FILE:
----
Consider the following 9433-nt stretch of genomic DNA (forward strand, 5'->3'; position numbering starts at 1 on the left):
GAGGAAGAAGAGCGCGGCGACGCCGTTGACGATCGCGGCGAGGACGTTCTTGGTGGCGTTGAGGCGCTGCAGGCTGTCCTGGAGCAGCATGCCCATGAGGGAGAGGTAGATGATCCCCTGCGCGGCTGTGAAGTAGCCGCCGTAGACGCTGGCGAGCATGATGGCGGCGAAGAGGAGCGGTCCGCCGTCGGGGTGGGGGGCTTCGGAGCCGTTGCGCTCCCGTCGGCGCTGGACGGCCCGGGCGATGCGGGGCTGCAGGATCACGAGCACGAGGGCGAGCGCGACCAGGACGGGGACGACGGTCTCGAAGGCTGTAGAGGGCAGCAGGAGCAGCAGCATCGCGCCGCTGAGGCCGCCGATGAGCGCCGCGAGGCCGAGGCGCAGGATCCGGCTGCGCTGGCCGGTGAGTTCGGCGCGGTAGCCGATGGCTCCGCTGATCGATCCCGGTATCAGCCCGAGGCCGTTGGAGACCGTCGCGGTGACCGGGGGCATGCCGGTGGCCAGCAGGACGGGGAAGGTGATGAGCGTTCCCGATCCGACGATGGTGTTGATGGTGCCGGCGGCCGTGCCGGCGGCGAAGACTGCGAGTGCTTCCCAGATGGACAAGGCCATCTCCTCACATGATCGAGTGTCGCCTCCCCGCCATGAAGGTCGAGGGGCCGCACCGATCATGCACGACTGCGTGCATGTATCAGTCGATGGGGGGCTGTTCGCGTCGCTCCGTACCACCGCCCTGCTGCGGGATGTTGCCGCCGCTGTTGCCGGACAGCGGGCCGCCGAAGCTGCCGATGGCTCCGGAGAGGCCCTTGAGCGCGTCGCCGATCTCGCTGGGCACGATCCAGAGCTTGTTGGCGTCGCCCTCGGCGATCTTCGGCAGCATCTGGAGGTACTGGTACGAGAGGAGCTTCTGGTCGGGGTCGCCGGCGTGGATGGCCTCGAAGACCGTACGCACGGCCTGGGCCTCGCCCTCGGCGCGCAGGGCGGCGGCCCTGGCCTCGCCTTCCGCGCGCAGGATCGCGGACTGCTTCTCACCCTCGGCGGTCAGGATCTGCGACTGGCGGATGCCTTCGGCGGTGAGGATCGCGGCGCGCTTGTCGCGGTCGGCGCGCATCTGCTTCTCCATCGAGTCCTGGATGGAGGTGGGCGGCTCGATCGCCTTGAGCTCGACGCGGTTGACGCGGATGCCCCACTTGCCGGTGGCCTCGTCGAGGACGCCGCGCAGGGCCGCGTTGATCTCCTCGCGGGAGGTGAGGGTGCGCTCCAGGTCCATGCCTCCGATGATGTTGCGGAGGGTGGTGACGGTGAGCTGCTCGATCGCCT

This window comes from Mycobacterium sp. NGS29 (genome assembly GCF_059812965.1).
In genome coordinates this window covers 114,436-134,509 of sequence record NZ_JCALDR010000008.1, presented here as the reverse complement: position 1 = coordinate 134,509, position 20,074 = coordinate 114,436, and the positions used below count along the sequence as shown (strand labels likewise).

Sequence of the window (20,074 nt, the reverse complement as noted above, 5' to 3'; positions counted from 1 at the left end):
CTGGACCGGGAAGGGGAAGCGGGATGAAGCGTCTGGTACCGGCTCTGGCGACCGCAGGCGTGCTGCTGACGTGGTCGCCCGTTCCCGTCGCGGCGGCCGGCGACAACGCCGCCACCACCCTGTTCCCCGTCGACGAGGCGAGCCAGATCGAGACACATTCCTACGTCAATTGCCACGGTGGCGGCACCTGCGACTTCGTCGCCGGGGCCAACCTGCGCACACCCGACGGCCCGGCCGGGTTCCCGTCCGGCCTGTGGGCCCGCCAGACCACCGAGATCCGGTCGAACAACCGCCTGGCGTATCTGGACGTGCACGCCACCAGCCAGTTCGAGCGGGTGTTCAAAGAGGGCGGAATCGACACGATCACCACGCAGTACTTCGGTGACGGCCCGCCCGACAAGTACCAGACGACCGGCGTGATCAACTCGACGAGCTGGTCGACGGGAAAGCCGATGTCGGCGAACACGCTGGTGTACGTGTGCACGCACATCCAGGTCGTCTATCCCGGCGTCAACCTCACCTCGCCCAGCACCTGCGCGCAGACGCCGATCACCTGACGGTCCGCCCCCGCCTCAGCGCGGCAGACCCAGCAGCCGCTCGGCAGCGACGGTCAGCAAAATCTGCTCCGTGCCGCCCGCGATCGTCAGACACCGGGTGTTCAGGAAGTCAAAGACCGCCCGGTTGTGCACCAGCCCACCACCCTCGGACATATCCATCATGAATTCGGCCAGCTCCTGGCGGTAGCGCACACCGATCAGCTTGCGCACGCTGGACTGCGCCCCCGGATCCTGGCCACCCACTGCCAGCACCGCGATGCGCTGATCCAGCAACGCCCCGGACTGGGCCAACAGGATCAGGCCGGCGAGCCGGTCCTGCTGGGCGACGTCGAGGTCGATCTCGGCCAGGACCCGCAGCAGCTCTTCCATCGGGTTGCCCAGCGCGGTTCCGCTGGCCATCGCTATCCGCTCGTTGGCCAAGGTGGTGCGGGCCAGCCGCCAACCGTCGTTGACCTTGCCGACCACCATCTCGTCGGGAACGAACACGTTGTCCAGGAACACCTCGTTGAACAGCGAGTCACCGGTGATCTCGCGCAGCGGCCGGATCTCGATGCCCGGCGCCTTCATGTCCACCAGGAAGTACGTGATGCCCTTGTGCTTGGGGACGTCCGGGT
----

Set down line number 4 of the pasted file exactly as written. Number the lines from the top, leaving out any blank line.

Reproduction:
In genome coordinates this window covers 114,436-134,509 of sequence record NZ_JCALDR010000008.1, presented here as the reverse complement: position 1 = coordinate 134,509, position 20,074 = coordinate 114,436, and the positions used below count along the sequence as shown (strand labels likewise).